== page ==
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Power politics and princely debts: why Germany's common currency failed, 1549-56

Volckart, Oliver (2017) Power politics and princely debts: why Germany's common currency failed, 1549-56. Economic History Review, 70 (3). pp. 758-778. ISSN 0013-0117

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Identification Number: 10.1111/ehr.12421


Using new sources, this article examines how in the years around 1550 Charles V and the imperial estates came close to creating a common currency for the Holy Roman Empire. The article analyses whose interests prevailed in the negotiations and how, despite the resistance of some important actors, the Imperial diet of 1551 was able to unanimously agree on the currency bill. It also analyses why the common currency still failed: This was the case because of the desire of many princes to ease the repayment of their debts by establishing a bimetallic currency, and even more importantly because of Charles V's attempt to weaken the Elector of Saxony by undervaluing the taler. In this, Charles exploited the diet's implicit ex-ante agreement with him to set the rates at which old money was allowed to continue in circulation. His manipulations provoked resistance, raised the costs of implementing the common currency, and caused its failure.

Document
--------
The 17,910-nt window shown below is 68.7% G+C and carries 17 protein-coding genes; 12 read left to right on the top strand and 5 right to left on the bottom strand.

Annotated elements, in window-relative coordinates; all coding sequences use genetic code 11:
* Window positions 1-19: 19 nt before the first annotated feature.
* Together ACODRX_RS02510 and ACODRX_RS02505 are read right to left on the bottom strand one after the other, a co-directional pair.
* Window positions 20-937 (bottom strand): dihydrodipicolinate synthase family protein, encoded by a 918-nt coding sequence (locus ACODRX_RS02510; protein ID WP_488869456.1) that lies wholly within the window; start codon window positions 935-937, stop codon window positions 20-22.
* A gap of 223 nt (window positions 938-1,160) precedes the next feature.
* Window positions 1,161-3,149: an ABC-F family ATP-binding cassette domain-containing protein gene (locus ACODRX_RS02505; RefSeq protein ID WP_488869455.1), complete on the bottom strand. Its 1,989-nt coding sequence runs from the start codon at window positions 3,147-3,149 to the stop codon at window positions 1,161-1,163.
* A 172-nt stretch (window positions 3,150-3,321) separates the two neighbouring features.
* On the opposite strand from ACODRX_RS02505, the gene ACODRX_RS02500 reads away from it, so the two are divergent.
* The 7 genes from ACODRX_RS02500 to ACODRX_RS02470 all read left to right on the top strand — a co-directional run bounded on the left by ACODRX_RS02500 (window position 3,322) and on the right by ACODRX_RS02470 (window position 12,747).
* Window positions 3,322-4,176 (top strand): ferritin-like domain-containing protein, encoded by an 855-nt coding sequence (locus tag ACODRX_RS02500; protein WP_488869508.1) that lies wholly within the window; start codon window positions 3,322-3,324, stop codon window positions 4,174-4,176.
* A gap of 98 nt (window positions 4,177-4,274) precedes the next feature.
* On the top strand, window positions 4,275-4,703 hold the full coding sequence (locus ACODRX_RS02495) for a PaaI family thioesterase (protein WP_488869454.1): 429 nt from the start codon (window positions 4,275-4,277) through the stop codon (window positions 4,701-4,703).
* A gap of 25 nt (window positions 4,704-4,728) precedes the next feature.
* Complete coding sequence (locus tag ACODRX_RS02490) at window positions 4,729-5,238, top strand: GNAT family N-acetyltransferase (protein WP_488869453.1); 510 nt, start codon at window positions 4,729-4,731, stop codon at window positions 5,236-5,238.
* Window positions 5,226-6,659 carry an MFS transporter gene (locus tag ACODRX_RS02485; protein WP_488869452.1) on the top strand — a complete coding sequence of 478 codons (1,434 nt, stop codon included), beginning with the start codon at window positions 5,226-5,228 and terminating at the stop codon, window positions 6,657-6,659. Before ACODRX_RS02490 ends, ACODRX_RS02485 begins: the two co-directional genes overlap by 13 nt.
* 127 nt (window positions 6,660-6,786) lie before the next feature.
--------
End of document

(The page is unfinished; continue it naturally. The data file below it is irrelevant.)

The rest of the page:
Item Type: Article
Official URL:
Additional Information: © 2017 Economic History Society
Divisions: Economic History
Subjects: H Social Sciences > HC Economic History and Conditions
H Social Sciences > HG Finance
Date Deposited: 20 Apr 2017 16:41
Last Modified: 20 Oct 2021 02:30

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